| TOKYO, June 5
TOKYO, June 5 When Victoria Moran was growing up
in Kansas City, then home of the second largest stockyards in
the United States, the concept of eating anything but meat was
so unheard of that even the first salad bars were revolutionary.
"People confused yoga and yogurt, and both were just odd,"
said Moran, a long-term vegan. "It was a different time ... more
difficult in that there simply weren't accommodations for people
who didn't eat very traditionally."
Moran, who was a vegetarian before swearing off animal
products such as milk and eggs, found that her new lifestyle
brought her numerous health benefits, such as dropping nearly 30
kg (60 pounds).
But getting there took many years and detours, an evolution
she has tried to make easier for others with "Main Street
Vegan," a book written with her daughter, who has been a vegan
from birth, that aims to help people make a change that she
admits can still be a challenge.
"A main street vegan is a regular person who has a sense
that for the sake of their own health, or for the animals that
are giving their lives for this food, or for this very deserving
planet, maybe he or she needs to do something a little bit
strange and change their diet," she said in a telephone
"It's ... not usually the way things are done here."
Moran mixes anecdotes, information and recipes to break down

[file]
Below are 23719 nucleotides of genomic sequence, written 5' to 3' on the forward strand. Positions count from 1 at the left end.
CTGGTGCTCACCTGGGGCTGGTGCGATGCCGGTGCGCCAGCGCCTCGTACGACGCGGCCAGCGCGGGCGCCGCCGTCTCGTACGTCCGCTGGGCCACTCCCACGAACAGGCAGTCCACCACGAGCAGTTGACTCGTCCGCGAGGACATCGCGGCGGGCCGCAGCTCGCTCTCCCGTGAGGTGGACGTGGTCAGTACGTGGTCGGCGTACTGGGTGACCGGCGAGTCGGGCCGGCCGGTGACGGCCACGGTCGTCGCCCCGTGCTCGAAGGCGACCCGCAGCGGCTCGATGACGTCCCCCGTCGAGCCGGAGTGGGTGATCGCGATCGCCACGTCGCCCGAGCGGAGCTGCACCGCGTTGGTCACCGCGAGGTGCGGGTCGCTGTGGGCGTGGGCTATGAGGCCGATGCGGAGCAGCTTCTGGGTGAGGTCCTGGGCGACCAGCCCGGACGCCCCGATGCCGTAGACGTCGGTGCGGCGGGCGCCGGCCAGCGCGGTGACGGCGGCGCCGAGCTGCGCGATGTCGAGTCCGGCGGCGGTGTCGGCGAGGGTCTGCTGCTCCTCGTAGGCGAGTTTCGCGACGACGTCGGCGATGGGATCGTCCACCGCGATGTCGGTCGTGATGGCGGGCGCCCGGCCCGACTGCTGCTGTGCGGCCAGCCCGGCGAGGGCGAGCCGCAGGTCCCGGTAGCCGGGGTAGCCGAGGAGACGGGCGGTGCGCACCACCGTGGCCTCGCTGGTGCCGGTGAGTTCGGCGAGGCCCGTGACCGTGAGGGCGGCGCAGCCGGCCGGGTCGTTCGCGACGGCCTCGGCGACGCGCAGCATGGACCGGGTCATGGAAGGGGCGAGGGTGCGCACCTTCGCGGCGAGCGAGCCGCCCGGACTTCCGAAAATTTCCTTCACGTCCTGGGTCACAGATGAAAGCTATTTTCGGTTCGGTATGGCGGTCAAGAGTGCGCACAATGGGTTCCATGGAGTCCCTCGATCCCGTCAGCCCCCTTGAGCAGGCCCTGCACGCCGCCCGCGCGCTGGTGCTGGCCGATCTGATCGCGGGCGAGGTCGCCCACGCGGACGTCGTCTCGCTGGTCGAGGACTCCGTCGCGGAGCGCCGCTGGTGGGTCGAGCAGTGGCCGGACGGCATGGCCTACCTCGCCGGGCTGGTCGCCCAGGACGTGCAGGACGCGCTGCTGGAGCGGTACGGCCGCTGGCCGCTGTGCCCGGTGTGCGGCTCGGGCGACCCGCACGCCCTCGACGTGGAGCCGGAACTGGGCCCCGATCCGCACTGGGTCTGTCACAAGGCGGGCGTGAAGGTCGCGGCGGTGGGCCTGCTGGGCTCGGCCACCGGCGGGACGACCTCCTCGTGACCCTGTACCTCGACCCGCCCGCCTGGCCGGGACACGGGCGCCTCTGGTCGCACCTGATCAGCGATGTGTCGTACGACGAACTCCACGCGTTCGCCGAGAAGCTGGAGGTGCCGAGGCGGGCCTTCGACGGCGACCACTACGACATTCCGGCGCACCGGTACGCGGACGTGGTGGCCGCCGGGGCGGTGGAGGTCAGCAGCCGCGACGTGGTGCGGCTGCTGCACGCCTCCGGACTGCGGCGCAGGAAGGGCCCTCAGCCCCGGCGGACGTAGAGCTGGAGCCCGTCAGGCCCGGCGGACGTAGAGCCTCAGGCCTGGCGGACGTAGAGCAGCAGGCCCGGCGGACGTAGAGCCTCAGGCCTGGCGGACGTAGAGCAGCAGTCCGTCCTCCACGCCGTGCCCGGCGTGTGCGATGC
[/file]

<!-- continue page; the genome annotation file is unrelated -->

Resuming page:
what may seem like the daunting process of giving up animal
products into baby steps that allow the aspiring vegan to move
Along the way she answers questions about vegetarianism,
including the best sources of calcium and protein.
"Protein is in everything that grows out of the ground, it's
a very ubiquitous nutrient," she explained. "You would have to
really try to be protein deficient unless you were in a state of
starvation, or were anorexic, or alcoholic and drinking all your
meals, or eating only junk food."
The social aspects can also be tricky, she warns, from
dealing with well-meaning people who urge you to "just eat some
meat" to soothing the family who feel you're turning your back
on long-term cultural traditions.
But in the end, for those who want to, making the change can
be surprisingly easy.
"You learned how to drive a car, program the DVR, and use
your iGadgets," she writes. "Compared to those accomplishments,
going vegan is a piece of (cake)."
(Reporting by Elaine Lies, editing by Patricia Reaney)